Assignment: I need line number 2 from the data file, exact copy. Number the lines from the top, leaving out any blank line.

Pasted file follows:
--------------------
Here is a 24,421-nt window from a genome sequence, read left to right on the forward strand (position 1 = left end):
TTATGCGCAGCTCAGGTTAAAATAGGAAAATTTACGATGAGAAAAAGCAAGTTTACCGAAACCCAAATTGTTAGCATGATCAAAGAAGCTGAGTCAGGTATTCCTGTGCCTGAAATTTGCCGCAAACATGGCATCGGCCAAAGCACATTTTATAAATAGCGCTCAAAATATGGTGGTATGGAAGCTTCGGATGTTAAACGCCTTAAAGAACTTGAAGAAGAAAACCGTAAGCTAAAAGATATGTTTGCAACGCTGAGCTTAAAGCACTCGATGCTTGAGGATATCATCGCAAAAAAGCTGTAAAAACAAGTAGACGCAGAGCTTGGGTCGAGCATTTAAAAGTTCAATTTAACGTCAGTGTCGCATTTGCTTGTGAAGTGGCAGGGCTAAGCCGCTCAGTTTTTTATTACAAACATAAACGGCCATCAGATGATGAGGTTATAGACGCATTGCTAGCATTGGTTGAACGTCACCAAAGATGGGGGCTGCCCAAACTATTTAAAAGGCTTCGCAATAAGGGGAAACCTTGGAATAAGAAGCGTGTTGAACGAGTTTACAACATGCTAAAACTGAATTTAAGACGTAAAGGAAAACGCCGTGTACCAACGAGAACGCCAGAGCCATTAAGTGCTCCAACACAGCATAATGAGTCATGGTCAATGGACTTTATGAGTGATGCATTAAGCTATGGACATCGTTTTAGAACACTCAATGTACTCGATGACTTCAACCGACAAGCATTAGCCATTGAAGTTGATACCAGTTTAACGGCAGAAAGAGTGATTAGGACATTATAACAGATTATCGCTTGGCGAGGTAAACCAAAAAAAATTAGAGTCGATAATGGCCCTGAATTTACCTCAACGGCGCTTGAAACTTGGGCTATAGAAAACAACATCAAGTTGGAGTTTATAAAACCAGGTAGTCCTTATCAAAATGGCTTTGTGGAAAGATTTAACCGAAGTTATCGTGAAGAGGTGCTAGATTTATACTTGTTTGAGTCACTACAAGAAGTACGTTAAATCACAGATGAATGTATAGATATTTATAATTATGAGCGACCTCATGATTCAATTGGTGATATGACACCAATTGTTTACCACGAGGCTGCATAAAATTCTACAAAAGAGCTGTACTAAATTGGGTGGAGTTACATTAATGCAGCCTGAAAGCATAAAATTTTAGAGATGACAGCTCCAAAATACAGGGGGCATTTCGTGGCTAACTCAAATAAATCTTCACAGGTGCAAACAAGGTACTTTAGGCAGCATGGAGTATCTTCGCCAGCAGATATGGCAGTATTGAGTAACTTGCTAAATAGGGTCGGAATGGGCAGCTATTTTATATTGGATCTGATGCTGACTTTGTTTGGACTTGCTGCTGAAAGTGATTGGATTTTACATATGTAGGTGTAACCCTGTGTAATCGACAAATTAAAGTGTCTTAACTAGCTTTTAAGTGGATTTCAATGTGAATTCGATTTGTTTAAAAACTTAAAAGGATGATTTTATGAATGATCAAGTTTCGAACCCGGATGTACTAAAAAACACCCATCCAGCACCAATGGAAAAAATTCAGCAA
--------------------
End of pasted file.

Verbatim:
TTATGCGCAGCTCAGGTTAAAATAGGAAAATTTACGATGAGAAAAAGCAAGTTTACCGAAACCCAAATTGTTAGCATGATCAAAGAAGCTGAGTCAGGTATTCCTGTGCCTGAAATTTGCCGCAAACATGGCATCGGCCAAAGCACATTTTATAAATAGCGCTCAAAATATGGTGGTATGGAAGCTTCGGATGTTAAACGCCTTAAAGAACTTGAAGAAGAAAACCGTAAGCTAAAAGATATGTTTGCAACGCTGAGCTTAAAGCACTCGATGCTTGAGGATATCATCGCAAAAAAGCTGTAAAAACAAGTAGACGCAGAGCTTGGGTCGAGCATTTAAAAGTTCAATTTAACGTCAGTGTCGCATTTGCTTGTGAAGTGGCAGGGCTAAGCCGCTCAGTTTTTTATTACAAACATAAACGGCCATCAGATGATGAGGTTATAGACGCATTGCTAGCATTGGTTGAACGTCACCAAAGATGGGGGCTGCCCAAACTATTTAAAAGGCTTCGCAATAAGGGGAAACCTTGGAATAAGAAGCGTGTTGAACGAGTTTACAACATGCTAAAACTGAATTTAAGACGTAAAGGAAAACGCCGTGTACCAACGAGAACGCCAGAGCCATTAAGTGCTCCAACACAGCATAATGAGTCATGGTCAATGGACTTTATGAGTGATGCATTAAGCTATGGACATCGTTTTAGAACACTCAATGTACTCGATGACTTCAACCGACAAGCATTAGCCATTGAAGTTGATACCAGTTTAACGGCAGAAAGAGTGATTAGGACATTATAACAGATTATCGCTTGGCGAGGTAAACCAAAAAAAATTAGAGTCGATAATGGCCCTGAATTTACCTCAACGGCGCTTGAAACTTGGGCTATAGAAAACAACATCAAGTTGGAGTTTATAAAACCAGGTAGTCCTTATCAAAATGGCTTTGTGGAAAGATTTAACCGAAGTTATCGTGAAGAGGTGCTAGATTTATACTTGTTTGAGTCACTACAAGAAGTACGTTAAATCACAGATGAATGTATAGATATTTATAATTATGAGCGACCTCATGATTCAATTGGTGATATGACACCAATTGTTTACCACGAGGCTGCATAAAATTCTACAAAAGAGCTGTACTAAATTGGGTGGAGTTACATTAATGCAGCCTGAAAGCATAAAATTTTAGAGATGACAGCTCCAAAATACAGGGGGCATTTCGTGGCTAACTCAAATAAATCTTCACAGGTGCAAACAAGGTACTTTAGGCAGCATGGAGTATCTTCGCCAGCAGATATGGCAGTATTGAGTAACTTGCTAAATAGGGTCGGAATGGGCAGCTATTTTATATTGGATCTGATGCTGACTTTGTTTGGACTTGCTGCTGAAAGTGATTGGATTTTACATATGTAGGTGTAACCCTGTGTAATCGACAAATTAAAGTGTCTTAACTAGCTTTTAAGTGGATTTCAATGTGAATTCGATTTGTTTAAAAACTTAAAAGGATGATTTTATGAATGATCAAGTTTCGAACCCGGATGTACTAAAAAACACCCATCCAGCACCAATGGAAAAAATTCAGCAA